(12) Marketing Control

Marketing is one of the most important functions of business enterprise. Marketing managers have to evaluate current marketing performance in order to take corrective action if necessary, so that the actual and desired results would become closer. The marketing manager has to identify the customer needs and should try to satisfy them. This helps the enterprise in earning profit. There is a needs to enforce certain control in the areas of sales and marketing costs so that the marketing division of the enterprise functions well.

The sales control includes control over products, sales personnel, customers, areas and market penetration.

Sales turnover indicates the consumer acceptance of a product. This requires the marketing manager to access on a regular periodical basis the performance of sales areas in terms of units sold and total rupee sales. The sales areas may be identifies geographically by product or by customers and the marketing manager should get information on the performance of different areas and compare the results. For example, if a company sells in four areas, viz., A,B,C and D, sales in areas C and D may be higher while in areas A and B may be below the targets. The marketing manager should find out the reasons for not achieving the target in A and B areas. The reasons for not achieving the targets in A and B areas may be competition from other firms, ineffective advertisement and promotional efforts etc. The marketing manager should take appropriate steps to achieve the target that is decided. He should also try to find out whether these targets are realistic.

Market penetration which is usually expressed as percentage of company sales to total potential sales for a given area is one of the important techniques for marketing control. The market penetration of company in an area may be affected due to poor performance of the total marketing programme of the company or due to some unforeseen events. It is here the company can exercise control. The marketing manager should find out the difference between the actual and contemplated market penetration and take corrective actions.

For exercising control over marketing, the marketing manager should get data about the sales performance of specific products, so that on the basis of trends in data, he would be in a position to decide to concentrate either on only the highest profit-earning products or to continue with the existing product mix. The marketing manager should also evaluate the performance of individual salesmen budget analysing the number of orders received , potential customers contacted by them, sales area covered, number of calls made, promotional work undertaken, marketing costs incurred by them etc. For the purpose of exercising control, the manager should also analyse the percentage of sales by type of customers such as Government and non-Government, institutional and non institutional, wholesaler and retailer, home and foreign buyers etc.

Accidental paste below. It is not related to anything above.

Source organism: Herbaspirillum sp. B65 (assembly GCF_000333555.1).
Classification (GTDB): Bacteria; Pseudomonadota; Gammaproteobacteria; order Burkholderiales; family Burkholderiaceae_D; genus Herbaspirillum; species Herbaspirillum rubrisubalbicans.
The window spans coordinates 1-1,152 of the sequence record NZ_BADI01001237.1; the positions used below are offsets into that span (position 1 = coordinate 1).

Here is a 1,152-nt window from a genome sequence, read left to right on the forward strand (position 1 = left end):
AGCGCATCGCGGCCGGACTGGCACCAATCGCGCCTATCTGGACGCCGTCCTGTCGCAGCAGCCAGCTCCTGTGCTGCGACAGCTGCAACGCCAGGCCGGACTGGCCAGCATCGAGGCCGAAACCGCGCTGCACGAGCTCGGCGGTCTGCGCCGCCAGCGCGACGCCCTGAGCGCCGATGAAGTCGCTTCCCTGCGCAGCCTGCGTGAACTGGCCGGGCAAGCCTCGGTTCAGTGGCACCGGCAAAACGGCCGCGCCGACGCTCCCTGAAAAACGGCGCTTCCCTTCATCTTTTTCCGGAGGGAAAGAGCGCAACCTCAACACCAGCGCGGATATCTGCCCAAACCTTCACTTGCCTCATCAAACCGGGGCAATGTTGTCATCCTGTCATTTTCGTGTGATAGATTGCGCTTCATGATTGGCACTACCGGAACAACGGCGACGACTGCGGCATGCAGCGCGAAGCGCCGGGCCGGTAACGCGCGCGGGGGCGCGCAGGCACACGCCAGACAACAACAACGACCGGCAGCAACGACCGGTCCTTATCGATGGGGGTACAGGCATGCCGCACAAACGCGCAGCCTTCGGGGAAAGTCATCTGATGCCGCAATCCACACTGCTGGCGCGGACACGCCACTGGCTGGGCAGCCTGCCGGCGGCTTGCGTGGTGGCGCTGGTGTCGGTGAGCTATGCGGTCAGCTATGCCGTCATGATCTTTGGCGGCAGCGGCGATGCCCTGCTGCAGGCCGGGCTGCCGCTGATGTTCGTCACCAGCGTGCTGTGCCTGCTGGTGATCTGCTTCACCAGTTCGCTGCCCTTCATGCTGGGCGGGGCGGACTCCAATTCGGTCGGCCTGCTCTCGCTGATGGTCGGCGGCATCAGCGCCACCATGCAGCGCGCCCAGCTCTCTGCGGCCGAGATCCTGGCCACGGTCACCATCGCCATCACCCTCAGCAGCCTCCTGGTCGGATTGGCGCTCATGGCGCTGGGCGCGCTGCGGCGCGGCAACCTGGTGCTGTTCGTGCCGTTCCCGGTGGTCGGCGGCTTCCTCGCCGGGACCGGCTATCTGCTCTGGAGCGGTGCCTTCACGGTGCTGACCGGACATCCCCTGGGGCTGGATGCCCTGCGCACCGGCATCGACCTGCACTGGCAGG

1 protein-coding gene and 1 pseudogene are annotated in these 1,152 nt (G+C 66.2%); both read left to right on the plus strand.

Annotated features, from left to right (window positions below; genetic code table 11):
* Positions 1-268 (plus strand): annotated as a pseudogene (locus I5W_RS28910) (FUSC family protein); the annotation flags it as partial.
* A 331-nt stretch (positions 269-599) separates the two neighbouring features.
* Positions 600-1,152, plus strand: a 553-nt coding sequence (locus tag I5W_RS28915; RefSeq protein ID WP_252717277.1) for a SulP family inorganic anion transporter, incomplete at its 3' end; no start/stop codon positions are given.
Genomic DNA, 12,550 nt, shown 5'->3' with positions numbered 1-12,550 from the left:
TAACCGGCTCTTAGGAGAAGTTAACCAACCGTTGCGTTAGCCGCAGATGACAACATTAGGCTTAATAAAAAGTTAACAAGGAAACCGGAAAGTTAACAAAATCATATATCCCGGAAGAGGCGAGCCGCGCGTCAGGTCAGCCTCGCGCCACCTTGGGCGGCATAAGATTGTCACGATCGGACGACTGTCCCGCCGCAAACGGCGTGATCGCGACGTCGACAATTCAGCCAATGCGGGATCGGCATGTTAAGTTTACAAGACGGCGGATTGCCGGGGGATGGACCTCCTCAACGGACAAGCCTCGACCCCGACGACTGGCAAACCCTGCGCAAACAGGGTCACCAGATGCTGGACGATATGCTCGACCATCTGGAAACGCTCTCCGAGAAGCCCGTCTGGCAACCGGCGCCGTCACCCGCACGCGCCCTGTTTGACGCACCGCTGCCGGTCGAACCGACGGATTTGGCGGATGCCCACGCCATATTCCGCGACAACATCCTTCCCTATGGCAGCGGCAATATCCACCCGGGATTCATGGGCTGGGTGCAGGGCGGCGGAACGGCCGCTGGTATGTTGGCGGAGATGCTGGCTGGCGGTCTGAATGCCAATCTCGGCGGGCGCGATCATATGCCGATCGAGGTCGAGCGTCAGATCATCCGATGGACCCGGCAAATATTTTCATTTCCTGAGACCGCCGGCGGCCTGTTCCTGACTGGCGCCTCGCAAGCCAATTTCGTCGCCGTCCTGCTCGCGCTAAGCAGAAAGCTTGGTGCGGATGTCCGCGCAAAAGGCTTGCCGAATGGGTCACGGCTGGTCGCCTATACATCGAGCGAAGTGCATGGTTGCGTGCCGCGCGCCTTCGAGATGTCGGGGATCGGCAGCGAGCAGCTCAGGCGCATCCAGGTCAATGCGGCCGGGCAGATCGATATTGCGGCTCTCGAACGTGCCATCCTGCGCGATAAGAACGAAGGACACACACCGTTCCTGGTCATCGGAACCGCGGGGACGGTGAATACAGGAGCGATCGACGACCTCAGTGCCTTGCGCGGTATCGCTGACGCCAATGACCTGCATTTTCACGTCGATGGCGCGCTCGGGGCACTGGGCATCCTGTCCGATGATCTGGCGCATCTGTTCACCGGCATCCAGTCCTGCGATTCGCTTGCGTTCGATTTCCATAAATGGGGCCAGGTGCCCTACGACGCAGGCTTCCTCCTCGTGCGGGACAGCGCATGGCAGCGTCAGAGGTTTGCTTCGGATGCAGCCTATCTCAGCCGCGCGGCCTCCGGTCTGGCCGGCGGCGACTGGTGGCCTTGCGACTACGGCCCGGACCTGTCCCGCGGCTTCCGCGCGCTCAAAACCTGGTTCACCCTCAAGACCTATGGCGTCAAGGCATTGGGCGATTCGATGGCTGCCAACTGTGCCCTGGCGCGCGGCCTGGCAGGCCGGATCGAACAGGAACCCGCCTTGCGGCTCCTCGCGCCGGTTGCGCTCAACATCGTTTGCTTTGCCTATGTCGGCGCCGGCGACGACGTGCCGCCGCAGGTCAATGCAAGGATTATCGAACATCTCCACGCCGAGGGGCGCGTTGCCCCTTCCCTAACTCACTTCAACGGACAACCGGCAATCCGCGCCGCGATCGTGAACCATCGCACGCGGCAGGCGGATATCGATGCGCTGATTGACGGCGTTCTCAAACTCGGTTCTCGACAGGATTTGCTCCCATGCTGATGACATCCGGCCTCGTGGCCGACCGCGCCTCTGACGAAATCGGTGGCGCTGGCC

(13) Quality Control

Quality of an item refers to the ability of a product to satisfy its intended purpose in relationship to the price. The function of quality control is an integral part of management control. Quality control, if it is effectively done, results in many benefits. They are: (a) it minimises waste, (b) reduces cost, (c) builds up goodwill of the product in the market, (d) facilitates advertising and (e) increases sales.

The techniques of quality control are:

(1) Inspection: Inspection involves checking the product so that it conforms to established standards in terms of appearance, packaging, performance etc. the inspection department of the company will have to take decisions relating to what to inspect, where to inspect, how much to inspect, how to inspect and when to inspect. Inspection of products may be done by testing the products or measuring them or by looking at them. Inspection helps in identifying the products which do not conform to established standards and in removing them from the inventory and also in stopping further production of imperfect products.

(2) Statistical Quality Control(SQC): SQC technique is used for the control of quality of the products by the application of theory of probability to the results of examination of samples. It is concerned with the problem how many items of larger number should be inspected to determine a probability that the quality of the total number conforms to the quality standards determined. This technique is used because in many instances, it is not possible to test each item of a total group. For example, in the case of manufacture of electric tubes, only a random sample can be tested to find out the quality of the whole lot. There is no certainty, however, that a random sample is representative of an entire lot. But a manager by means of SQC can determine the probability of the sample's reliability.

Advantages of SQC are (a) it is economical and saves cost (b) it reduces waste of time, (c) it helps in determining whether the quality of manufacture is satisfactory (d) it ensures uniformity in the quality of products manufactured.

 
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